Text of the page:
There are two reasons to think this isn’t the case. The first is that the deletions aren’t specific for the genes that encode pfhrp2 and pfhrp3. They’re big enough to take out nearby genes as well, and some of those do seem to be rather important. One of them binds to red blood cells, one of the cell types targeted by the parasite. Another is involved in allowing the parasite to get inside those red blood cells. So having these genes deleted would seem to be damaging to the parasite, which suggests the deletions wouldn’t be present unless they’re selected for.
The second reason has to do with the DNA surrounding the deletions. If the deletions have been around a long time, you’d expect new mutations and recombination between chromosomes to scramble the sequence nearby, causing that DNA to look similar to the DNA found in the same location in strains without the deletion. That was the case with the pfhrp3 deletions.
But the pfhrp2 deletions were different. Instead, the DNA near the deletions all looked the same, mostly different from that seen in strains that lacked the deletion. This indicates that the pfhrp2 deletions had arisen recently and hadn’t had time for mutation and recombination to scramble the DNA sequences nearby. So, all the parasites that carry the pfhrp2 deletion seemed to have inherited it from the same ancestor, that ancestor was very recent, and there was a selective pressure that was driving the expansion of parasites that inherited the deletion.
All of that is consistent with what’s called a selective sweep, where evolution drives part of a chromosome to high prevalence because it contains a favorable mutation.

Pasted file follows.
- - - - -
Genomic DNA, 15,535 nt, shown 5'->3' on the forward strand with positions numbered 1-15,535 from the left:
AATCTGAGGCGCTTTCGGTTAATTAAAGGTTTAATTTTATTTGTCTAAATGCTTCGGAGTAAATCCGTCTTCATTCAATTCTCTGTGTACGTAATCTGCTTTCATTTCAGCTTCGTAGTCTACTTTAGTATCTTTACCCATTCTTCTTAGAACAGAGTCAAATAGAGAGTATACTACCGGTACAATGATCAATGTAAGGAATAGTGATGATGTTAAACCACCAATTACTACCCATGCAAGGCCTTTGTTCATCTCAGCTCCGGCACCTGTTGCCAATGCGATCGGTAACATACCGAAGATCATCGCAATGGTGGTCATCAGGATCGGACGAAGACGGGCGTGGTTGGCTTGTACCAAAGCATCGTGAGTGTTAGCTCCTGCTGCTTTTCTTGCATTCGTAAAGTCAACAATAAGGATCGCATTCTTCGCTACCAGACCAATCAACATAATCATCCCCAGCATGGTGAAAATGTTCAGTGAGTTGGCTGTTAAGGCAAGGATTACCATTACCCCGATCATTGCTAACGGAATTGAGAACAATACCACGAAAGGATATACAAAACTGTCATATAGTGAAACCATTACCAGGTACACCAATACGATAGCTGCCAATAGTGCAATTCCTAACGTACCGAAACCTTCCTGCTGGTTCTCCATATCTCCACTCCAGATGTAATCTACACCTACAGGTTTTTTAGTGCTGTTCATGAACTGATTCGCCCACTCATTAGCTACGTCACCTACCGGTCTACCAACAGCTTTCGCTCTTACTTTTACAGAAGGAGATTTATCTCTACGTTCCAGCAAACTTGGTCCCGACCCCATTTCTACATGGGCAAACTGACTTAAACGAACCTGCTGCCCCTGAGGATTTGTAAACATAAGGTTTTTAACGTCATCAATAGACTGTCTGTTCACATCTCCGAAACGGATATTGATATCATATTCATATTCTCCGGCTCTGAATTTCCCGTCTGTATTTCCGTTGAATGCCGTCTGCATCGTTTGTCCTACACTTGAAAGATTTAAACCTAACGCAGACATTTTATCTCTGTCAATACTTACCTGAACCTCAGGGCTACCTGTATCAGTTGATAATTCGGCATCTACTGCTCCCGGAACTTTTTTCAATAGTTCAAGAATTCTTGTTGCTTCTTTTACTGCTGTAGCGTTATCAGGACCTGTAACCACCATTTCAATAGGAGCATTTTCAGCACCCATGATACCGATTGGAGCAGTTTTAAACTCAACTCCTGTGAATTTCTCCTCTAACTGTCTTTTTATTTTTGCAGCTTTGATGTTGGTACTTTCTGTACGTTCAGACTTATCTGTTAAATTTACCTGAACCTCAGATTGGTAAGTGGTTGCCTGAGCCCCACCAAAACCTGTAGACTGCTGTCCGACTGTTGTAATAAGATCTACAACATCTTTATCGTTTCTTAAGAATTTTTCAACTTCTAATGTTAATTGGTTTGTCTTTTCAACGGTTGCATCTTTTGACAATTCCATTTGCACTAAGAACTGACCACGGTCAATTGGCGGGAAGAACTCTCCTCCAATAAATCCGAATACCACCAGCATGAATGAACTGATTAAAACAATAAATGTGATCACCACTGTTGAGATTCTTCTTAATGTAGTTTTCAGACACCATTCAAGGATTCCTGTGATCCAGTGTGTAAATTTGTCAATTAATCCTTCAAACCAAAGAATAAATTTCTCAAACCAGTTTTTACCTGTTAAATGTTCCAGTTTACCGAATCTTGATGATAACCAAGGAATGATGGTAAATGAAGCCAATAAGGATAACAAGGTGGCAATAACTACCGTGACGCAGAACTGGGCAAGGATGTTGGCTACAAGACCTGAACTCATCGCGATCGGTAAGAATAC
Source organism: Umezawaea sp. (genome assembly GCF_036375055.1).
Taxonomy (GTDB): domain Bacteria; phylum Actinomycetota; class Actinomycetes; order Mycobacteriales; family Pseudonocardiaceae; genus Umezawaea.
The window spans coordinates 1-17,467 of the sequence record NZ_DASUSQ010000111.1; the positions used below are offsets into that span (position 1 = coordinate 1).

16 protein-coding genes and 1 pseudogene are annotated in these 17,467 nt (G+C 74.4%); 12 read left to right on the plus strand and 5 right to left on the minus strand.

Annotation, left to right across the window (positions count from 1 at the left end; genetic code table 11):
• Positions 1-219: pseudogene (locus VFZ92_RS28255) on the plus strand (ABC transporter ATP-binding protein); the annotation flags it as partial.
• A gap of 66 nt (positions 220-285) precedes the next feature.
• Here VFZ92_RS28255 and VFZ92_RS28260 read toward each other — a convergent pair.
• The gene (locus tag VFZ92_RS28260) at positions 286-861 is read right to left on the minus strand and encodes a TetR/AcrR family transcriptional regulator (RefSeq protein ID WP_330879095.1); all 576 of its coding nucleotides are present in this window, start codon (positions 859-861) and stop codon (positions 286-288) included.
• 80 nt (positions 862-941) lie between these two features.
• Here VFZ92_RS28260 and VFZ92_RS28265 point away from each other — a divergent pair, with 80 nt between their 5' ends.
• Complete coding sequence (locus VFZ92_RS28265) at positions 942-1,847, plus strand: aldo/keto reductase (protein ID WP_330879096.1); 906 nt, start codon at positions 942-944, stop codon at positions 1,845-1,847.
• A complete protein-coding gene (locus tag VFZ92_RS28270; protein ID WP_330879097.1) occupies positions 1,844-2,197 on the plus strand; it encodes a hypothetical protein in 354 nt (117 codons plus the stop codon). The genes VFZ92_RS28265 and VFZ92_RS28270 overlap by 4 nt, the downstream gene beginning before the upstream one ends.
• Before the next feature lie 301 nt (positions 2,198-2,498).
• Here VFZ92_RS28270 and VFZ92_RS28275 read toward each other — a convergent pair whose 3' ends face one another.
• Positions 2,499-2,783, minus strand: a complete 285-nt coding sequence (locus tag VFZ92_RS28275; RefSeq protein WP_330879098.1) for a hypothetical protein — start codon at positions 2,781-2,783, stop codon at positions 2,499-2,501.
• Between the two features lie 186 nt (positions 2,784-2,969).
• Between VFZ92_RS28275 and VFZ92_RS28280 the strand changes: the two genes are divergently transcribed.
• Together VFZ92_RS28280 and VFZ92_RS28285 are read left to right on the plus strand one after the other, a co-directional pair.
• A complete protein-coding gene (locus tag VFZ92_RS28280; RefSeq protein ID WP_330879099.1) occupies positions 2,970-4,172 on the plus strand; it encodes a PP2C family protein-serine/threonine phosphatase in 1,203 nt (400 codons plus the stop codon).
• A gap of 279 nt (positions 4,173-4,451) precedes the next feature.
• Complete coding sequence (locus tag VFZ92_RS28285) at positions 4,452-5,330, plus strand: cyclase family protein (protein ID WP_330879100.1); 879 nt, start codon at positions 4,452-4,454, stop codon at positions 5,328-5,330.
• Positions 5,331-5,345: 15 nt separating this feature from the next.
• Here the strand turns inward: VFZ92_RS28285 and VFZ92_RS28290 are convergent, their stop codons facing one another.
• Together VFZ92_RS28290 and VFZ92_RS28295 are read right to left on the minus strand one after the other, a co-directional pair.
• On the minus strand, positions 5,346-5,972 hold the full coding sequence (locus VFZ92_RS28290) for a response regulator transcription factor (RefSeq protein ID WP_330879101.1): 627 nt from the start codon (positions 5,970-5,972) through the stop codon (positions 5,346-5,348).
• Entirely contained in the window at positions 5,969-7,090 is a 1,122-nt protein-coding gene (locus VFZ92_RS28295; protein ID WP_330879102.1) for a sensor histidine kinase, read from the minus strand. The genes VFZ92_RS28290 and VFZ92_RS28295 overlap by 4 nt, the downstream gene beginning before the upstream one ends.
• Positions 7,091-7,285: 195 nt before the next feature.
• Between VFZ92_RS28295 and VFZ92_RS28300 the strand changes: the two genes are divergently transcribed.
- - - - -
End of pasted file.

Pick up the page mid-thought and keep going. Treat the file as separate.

There might be another aspect of evolution by diagnosis going on here. Remember that these deletions also take out proteins that may help the parasite infect cells? The researchers suggest that the loss of these might tone down a malarial infection so that it doesn’t cause the severe symptoms associated with infections that reach the brain. If that’s the case, then it may be that people infected with these deletions don’t seek a diagnosis, so they won’t even be given the rapid test in the first place.
While none of this evidence is decisive, it clearly suggests that our ability to diagnose the presence of a pathogen is influencing that pathogen’s evolution. Given that the diagnosis leads to treatment in this case, it’s clear that there’s a selective pressure that is consistent with this idea.
What does that mean for other rapid tests, such as the ones being used for the coronavirus? The answer is, unfortunately, “it’s complicated.” If people changed their behavior in response to the results of a rapid test, then it’s possible that the test could lead to a lower infection rate and thus create some selective pressure there.
There are some clear differences, though. The malarial parasite is a complex cell with lots of proteins on its surface; it can clearly survive losing a few of them. SARS-CoV-2 is a virus and has a grand total of two proteins on its surface, and it can’t lose either of them and still function. Rapid tests against it are based on antibodies recognizing the virus’s spike protein, so there’s a chance that changes to spike could make the test ineffective.
But spike is also the protein that enables the virus to infect new cells, and there are limits to how much change it can tolerate while still performing that function. Plus, at the same time, it’s under selective pressure to evolve ways of avoiding the antibodies made by the immune systems of those who are vaccinated or previously infected. Given all that, it’s not clear whether a diagnostic test will exert any significant influence on the virus’s evolution.
So, even if this risk does get confirmed with malaria, it may not apply to tests for other pathogens. Things will have to be evaluated on a case-by-case basis.